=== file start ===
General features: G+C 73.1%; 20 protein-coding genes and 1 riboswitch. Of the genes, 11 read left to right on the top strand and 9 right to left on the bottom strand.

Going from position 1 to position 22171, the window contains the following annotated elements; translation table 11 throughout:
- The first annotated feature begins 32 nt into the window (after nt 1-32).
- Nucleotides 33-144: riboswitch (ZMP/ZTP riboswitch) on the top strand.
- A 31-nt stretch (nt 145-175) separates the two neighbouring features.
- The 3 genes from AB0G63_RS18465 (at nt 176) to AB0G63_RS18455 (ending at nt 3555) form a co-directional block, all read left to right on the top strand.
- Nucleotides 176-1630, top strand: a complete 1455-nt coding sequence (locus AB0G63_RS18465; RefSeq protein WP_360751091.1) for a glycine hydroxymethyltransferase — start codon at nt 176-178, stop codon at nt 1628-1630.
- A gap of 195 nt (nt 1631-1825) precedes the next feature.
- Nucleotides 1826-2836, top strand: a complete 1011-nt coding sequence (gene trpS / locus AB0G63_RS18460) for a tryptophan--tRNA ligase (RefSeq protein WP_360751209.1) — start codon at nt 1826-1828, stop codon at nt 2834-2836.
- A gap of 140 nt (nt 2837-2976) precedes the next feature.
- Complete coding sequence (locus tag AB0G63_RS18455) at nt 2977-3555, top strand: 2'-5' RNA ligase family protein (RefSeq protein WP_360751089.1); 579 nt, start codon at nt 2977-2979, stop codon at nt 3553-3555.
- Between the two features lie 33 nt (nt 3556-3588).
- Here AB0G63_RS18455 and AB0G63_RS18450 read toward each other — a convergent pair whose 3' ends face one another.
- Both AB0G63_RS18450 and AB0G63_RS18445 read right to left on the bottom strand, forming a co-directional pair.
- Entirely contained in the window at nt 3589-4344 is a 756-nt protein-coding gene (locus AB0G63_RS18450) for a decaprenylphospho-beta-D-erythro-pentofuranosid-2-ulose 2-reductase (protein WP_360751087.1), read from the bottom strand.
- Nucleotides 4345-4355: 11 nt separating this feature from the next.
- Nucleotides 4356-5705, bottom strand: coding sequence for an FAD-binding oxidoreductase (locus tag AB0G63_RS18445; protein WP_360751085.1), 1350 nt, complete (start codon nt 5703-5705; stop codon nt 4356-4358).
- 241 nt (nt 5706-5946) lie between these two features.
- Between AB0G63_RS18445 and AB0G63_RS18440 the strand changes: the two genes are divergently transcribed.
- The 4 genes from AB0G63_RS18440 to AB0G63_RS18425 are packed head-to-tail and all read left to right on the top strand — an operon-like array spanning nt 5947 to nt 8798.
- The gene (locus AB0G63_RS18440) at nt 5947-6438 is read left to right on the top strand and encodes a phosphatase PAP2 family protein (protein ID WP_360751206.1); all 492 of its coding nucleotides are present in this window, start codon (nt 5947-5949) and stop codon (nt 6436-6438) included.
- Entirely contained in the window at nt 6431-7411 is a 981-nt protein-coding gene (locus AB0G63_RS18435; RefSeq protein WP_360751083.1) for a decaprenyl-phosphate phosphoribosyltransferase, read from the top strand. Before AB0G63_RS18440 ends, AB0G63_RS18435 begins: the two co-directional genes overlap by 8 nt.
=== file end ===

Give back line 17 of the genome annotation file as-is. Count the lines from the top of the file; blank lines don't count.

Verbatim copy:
- Nucleotides 4356-5705, bottom strand: coding sequence for an FAD-binding oxidoreductase (locus tag AB0G63_RS18445; protein WP_360751085.1), 1350 nt, complete (start codon nt 5703-5705; stop codon nt 4356-4358).